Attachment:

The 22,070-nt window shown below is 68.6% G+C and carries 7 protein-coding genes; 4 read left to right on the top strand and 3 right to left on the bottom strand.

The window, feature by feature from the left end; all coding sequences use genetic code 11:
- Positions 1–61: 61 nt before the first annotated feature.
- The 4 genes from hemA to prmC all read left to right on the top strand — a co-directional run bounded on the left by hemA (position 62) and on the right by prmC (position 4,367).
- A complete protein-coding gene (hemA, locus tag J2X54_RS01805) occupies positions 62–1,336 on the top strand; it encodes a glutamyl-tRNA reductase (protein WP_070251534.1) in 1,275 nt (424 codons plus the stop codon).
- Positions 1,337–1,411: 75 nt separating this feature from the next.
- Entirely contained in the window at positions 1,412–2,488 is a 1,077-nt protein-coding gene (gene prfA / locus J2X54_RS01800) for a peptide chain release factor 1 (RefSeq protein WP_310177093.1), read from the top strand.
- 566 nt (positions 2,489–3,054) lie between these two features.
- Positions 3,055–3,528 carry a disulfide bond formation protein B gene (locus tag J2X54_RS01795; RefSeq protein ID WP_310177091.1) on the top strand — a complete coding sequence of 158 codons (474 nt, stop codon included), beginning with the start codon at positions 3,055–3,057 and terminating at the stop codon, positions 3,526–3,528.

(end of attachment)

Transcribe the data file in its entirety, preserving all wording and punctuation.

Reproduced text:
The 22,070-nt window shown below is 68.6% G+C and carries 7 protein-coding genes; 4 read left to right on the top strand and 3 right to left on the bottom strand.

The window, feature by feature from the left end; all coding sequences use genetic code 11:
- Positions 1–61: 61 nt before the first annotated feature.
- The 4 genes from hemA to prmC all read left to right on the top strand — a co-directional run bounded on the left by hemA (position 62) and on the right by prmC (position 4,367).
- A complete protein-coding gene (hemA, locus tag J2X54_RS01805) occupies positions 62–1,336 on the top strand; it encodes a glutamyl-tRNA reductase (protein WP_070251534.1) in 1,275 nt (424 codons plus the stop codon).
- Positions 1,337–1,411: 75 nt separating this feature from the next.
- Entirely contained in the window at positions 1,412–2,488 is a 1,077-nt protein-coding gene (gene prfA / locus J2X54_RS01800) for a peptide chain release factor 1 (RefSeq protein WP_310177093.1), read from the top strand.
- 566 nt (positions 2,489–3,054) lie between these two features.
- Positions 3,055–3,528 carry a disulfide bond formation protein B gene (locus tag J2X54_RS01795; RefSeq protein ID WP_310177091.1) on the top strand — a complete coding sequence of 158 codons (474 nt, stop codon included), beginning with the start codon at positions 3,055–3,057 and terminating at the stop codon, positions 3,526–3,528.